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Renewables give utilities a fresh start on customer communications

By K Kaufmann


It is a truism of the utility industry that consumers only think about their power companies and how they themselves use electricity for a few minutes — or some expert say, seconds — per month: when they get their bills or when an unexpected outage turns off the lights.

The result, said panelists speaking at a recent daylong workshop, “Connecting Climate Change, Smart Grid and Consumer Attitudes” in Washington, D.C., is that average customers may not have a positive impression of their utility.

The “Climate Change, Smart Grid and Consumer Attitudes” workshop was part of the National Summit on Smart Grid and Climate Change. See summit presentations and articles here.

Creating a smart, resilient grid — one integrating advanced technologies with local, renewable energy and innovative business models — means utilities must develop communications strategies that help consumers build more positive connections, speakers at the workshop said. Those customers may also have new expectations about the range of energy choices and services they want, as well as how utilities should communicate with them.

“There’s no one model that works,” said Jamie Wimberly, CEO of the Distributed Energy Financial Group, a D.C.- based management consulting and energy financing firm.

“It’s about telling stories; people learn through stories. It’s about emotion, and this industry doesn’t do emotion very well,” he said. “Data is the comfort zone for most of the industry.”

The workshop focused mainly on getting consumer buy-in for energy efficiency and demand response programs through the use of market segmentation strategies. This approach centers on identifying the interests and motivations of different groups of customers and then targeting them with the most effective messages and media.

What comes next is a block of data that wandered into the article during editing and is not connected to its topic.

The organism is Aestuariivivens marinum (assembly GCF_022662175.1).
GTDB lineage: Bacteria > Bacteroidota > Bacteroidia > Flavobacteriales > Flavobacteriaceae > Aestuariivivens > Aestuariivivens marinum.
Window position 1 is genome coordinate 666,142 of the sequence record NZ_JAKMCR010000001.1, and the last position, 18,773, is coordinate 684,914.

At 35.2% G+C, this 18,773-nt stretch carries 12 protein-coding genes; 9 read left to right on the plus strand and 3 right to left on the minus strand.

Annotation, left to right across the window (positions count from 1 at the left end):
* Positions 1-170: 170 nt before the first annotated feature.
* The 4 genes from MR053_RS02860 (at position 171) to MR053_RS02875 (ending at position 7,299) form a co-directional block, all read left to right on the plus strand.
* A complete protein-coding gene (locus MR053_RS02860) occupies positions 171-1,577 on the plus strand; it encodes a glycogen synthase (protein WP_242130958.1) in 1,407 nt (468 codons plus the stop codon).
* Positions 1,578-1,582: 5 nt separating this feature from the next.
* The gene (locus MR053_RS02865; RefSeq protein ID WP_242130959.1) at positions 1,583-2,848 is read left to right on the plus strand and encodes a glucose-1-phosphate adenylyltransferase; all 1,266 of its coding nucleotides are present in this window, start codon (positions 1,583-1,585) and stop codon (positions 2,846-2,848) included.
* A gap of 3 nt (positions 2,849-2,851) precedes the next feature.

Check out To the Point’s presentation on market segmentation here.

With “customer engagement” becoming an increasingly hot topic in the industry, many of the ideas and strategies discussed at the event will likely have broader applications within individual utilities’ evolving business models.

The smart grid conundrum: Jennie Stephens, a professor of sustainability science and policy at the University of Vermont, talked about the conflicting tensions between centralization and decentralization inherent in the smart grid and its integration of renewable, distributed energy resources.

On the one hand, advanced grid technologies, such as smart meters or battery storage, may allow greater utility control but also open the door to more distributed generation.

With decentralization, “you get more customer engagement,” she said. “If people know where (their) energy comes from, it changes their relationship to the plug. Behaviors and expectations around energy need to change.”

Classifying customers: A number of studies in recent years have gauged consumers’ attitudes toward climate change, energy efficiency and new energy programs, each using slightly different models and terminology. Predictably, those customers more likely to be early adopters of green technology and programs also tend to be tech-savvy and more concerned about climate change.

But a common finding across many studies is that a larger segment of consumers are the ones that follow the early adopters — a more diverse group variously labeled “eco-rationals,” “early majority” or “pragmatics.” They are concerned about climate change but are mainly motivated by cost, comfort and value.

Source: To The Point